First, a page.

This worked so well that from his position in the Communist youth organization, Khodorkovsky used his connections to get control of Russia’s petroleum company Yukos and become the richest oligarch in Russia, worth some $15 billion, of which he still controls a chunk despite his years in jail (2003-2013). His arrest made him a hero of democracy in the United States, where he had many friends, especially those business partners who were helping him sell pieces of Yukos to Chevron and Exxon. Khodorkovsky, a charming and generous young man, easily convinced his American partners that he was Russia’s number one champion of democracy and the rule of law, especially of those laws which allow domestic capital to flee to foreign banks and foreign capital to take control of Russian resources.

Vladimir Putin didn’t see it that way. Without restoring socialism, he dispossessed Khodorkovsky of Yukos and essentially transformed the oil and gas industry from the “open society” model tolerated by Yeltsin to a national capitalist industry. Khodorkovsky and his partner Platon Lebedev were accused of having stolen all the oil that Yukos had produced in the years 1998 to 2003, tried, convicted and sentenced to 14 years of prison each. This shift ruined US plans, already underway, to “balkanize” Russia between its many provinces, thereby allowing Western capital to pursue its capture of the Russian economy.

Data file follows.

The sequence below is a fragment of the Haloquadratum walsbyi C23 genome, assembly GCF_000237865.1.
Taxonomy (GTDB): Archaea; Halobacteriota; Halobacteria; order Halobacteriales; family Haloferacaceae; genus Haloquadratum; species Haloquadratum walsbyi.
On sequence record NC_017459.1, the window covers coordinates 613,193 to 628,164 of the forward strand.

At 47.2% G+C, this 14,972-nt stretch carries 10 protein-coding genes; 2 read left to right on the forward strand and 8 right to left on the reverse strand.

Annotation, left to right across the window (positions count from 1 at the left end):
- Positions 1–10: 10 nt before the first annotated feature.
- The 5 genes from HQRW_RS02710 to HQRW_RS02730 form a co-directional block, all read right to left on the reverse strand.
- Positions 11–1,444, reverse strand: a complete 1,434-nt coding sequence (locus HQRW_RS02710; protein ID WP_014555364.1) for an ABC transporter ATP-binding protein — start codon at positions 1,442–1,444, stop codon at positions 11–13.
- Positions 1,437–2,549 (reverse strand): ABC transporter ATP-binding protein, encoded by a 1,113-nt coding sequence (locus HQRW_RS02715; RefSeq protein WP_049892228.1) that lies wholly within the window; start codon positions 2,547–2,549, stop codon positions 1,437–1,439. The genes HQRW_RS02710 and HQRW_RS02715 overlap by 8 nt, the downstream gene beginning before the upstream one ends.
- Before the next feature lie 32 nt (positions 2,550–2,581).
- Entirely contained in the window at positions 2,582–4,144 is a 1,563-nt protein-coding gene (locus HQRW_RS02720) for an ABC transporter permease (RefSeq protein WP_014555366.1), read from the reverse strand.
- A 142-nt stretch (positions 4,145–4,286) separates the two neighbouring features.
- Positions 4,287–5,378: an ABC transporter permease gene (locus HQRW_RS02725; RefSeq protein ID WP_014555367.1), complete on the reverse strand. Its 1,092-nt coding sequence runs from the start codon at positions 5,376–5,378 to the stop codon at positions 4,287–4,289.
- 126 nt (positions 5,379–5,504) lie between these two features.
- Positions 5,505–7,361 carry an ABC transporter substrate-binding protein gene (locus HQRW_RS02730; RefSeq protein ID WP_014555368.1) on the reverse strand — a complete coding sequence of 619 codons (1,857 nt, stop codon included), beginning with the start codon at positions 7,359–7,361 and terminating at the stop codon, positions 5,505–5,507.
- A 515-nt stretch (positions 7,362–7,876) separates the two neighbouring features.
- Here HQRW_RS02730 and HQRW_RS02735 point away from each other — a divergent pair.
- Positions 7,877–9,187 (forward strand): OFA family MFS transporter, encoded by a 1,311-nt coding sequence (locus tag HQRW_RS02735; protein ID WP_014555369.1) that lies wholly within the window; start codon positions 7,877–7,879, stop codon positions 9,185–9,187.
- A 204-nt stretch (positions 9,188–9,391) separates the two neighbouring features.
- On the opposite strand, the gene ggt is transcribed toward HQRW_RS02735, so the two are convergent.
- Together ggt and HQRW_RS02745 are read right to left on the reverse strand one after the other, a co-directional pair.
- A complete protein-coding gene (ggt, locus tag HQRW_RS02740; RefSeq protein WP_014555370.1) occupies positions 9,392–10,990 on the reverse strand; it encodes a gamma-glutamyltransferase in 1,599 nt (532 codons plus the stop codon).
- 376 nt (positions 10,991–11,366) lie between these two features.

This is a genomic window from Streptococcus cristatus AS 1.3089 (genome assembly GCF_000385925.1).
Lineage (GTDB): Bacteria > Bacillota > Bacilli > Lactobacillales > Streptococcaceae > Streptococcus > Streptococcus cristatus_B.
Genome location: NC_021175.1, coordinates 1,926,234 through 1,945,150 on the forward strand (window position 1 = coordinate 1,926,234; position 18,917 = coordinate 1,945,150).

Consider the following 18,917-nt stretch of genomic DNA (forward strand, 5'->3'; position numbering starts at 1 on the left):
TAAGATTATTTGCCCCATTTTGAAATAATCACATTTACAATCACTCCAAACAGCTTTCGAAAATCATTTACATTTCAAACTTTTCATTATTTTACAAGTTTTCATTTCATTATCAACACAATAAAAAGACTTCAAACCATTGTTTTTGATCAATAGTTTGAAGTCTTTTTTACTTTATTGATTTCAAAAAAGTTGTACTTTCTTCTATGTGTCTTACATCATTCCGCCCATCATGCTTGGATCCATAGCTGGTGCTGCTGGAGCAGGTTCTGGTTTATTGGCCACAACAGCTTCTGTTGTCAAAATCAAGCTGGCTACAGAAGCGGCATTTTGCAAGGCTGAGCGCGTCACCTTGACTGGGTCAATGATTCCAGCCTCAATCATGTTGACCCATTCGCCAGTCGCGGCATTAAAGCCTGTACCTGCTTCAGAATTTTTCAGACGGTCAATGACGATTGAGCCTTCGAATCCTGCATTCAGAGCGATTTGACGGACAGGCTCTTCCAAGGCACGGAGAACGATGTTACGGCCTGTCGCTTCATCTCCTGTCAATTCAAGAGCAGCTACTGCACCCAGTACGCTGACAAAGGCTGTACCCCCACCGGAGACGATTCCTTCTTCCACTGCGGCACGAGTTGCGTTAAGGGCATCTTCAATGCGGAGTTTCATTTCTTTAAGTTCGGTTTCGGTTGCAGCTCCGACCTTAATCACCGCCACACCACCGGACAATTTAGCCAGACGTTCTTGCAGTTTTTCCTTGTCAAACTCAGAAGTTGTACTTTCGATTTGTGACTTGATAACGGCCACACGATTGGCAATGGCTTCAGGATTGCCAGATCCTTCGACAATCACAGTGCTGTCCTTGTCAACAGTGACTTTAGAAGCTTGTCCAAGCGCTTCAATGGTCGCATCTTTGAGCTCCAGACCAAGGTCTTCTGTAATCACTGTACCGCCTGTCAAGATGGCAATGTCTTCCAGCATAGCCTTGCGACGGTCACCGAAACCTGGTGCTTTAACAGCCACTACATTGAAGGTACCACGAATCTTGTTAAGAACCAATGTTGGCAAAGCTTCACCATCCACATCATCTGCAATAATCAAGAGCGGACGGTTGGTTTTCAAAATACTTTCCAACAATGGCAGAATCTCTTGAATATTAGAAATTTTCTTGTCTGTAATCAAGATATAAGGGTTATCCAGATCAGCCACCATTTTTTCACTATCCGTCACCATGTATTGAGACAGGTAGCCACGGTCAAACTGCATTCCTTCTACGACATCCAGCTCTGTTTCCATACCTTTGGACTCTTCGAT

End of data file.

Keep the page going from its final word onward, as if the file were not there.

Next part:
The dispossession of Khodorkovsky was certainly a major milestone in the conflict between President Putin and Washington. On November 18, 2005, the Senate unanimously adopted resolution 322 introduced by Joe Biden denouncing the treatment of the Khodorkovsky and Lebedev as politically motivated.

Who Influences Whom?

Now let’s take a look at the history of Russian influence in the United States. It is obvious that a Russian who can get the Senate to adopt a resolution in his favor has a certain influence. But when the “deep state” growls about Russian influence, it isn’t talking about Khodorkovsky. It’s talking about a joking response Trump made to a reporter’s snide question during the presidential campaign. In a variation of the classic “when did you stop beating your wife?” the reporter asked if he would call on Russian President Vladimir Putin to “stay out” of the election.